More from Ayaan Hirsi Ali, and some thoughts on equality

by Yule Heibel on December 10, 2004

On November 2/04, Theo van Gogh was murdered in Amsterdam by an Islamic fundamentalist. I wrote about it on November 3/04, in an entry titled Sex and shame and barter. A key emphasis of that post (as well as a subsequently more vehement one the next day, November 4/04) was that in reporting van Gogh’s murder, the press was leaving out Ayaan Hirsi Ali‘s part, and that by doing so, the relevance of van Gogh’s murder for feminism was getting lost. From my perspective, this murder in particular shed light on how the oppression of women is a basic tenet of all religious fundamentalism, and that in an enlightened society based on the principle of equality, this oppression is unacceptable, despicable, and intolerable. Yes, intolerable, and my perspective is that any discussion of multicultural tolerance, which is a worthy ideal, needs to develop the kind of critical self-reflectivity that allows it to be critical of itself and others. Tolerance has to know what it will not tolerate, otherwise it’s a blind, reified thing, vs an agent working for freedom and human rights.

Looking through press reports and commentary, I found it interesting, saddening, and finally infuriating that van Gogh’s murder was cast as a question of Dutch multiculturalism’s “failure,” of dangerous Islamofascist extremism (us=West vs. them=Islam), or of proving the need to respect the Other’s religious and cultural traditions (i.e., if we just “make nice” and try to understand one another, everything will be alright). Hardly anywhere was it cast as a question of women’s oppression, a question of women’s equality, a question of its denial by a traditional contingent of religious practitioners whose radicalised arm was merely carrying out enshrined policy. Nor do I see much commentary casting this event as a crisis for those of us on the left, who want to eat our multicultural cake and have it, too.

From my perspective, I draw my line at equality and its negation. If a religion or a tradition or a culture denies equality, it loses my respect when it tries to instantiate its benighted practices in my world. I live in a world that supposedly enshrined Enlightenment principles as a cultural ideal and as a legislated reality, and I will not respect traditions that belittle, undermine, or deny equality, our basic human right. There are too many bastards in my world, too, who (despite whatever laws we have in place) daily wait to trump their supposed superiority over their “inferiors.” We have plenty of bastards to stare down right here, in this western world, and my tolerance doesn’t extend to accomodating those who, on the pretense of having a different religion or tradition, ask for “respect” for practices that deny half of humanity the benefit of equal rights. Patriarchs, I will respect your practices a bit more when I see you on the street, demonstrating for equal rights for women — and stepping out of the way when women take their rights. When that happens, we can have a conversation about where equality should take us, because it’s not the case that equality solves social issues. But without it, we’re nowhere. Tolerance for systematic inequality? No way.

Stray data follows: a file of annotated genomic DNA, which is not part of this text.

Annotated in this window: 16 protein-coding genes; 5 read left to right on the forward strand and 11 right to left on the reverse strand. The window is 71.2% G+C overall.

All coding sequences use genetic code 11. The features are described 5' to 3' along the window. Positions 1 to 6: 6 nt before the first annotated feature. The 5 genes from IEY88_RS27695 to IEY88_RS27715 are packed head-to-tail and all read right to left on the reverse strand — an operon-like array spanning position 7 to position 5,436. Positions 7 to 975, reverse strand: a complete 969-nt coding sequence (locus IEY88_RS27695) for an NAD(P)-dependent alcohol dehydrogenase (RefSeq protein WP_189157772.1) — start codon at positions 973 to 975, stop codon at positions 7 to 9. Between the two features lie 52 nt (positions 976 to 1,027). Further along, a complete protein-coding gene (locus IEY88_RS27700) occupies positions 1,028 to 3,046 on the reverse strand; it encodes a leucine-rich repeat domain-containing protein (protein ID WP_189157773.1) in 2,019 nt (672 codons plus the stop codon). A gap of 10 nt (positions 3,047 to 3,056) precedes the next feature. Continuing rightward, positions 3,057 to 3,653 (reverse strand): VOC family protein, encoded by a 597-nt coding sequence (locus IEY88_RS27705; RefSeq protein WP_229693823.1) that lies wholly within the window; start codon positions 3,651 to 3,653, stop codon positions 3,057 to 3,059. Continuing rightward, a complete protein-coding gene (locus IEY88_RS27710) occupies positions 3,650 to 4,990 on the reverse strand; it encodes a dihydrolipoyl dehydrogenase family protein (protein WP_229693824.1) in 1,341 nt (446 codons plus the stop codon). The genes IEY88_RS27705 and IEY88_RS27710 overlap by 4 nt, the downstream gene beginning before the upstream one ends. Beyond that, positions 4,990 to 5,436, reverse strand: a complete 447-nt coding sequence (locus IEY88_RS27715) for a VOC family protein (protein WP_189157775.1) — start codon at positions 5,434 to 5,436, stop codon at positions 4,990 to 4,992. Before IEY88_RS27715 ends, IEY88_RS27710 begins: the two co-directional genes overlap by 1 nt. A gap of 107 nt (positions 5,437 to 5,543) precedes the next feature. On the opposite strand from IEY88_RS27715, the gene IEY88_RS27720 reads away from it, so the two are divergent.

On December 3/04, I came across an article in Die Zeit, “Wovor haben diese M


melanie December 11, 2004 at 5:42 am

Hardly anywhere was it cast as a question of women’s oppression
Apart from your blog, and various people who’ve referred to it, I’ve seen nothing about the feminist side of this issue. I too am appalled by the lack of attention to Hirsi Ali. The response of the ‘left’ reminds me only too much of the 1960s. I hope we get an equally strong feminist reaction!

Yule Heibel December 11, 2004 at 7:34 pm

Well said, Melanie. I wish I were saying my piece better, but it’s the old excuse in my case (“it’s just a blog,” I don’t really have time for much nuance, etc. etc.). I wish this were taken up by more women, Muslim & others. From what I understand, Hirsi Ali’s and vanGogh’s intention in making Submission 1 was to provoke discussion among Muslim women, but my guess is that “their” men are shutting them up. Meanwhile, the press’s spin — to turn this primarily into an issue of whether and how Muslims are tolerated and/or integrated in Western societies — has effectively quelled the intended debate.

I wish I could say it better. Perhaps I should go back and translate more or all of the Dutch interview. I intended to do more, as I said in the last entry before this, but didn’t actually translate more than I already had because of lack of time.

Additionally, I’d like to link this with Gwynne Dyer’s analyses, in his books War (the revised 2004 edition, published in Canada, but I don’t think yet published abroad; soon, I hope) and Future Tense (2004), a follow-up to his Ignorant Armies. I’m concerned that debates about the war and radical Islam stay clear of neo-conservative traps, but I’m appalled at how one-dimensional the left’s response has been, too. And I’m just sick of how the question of women’s equality is considered a side-show. Ack.

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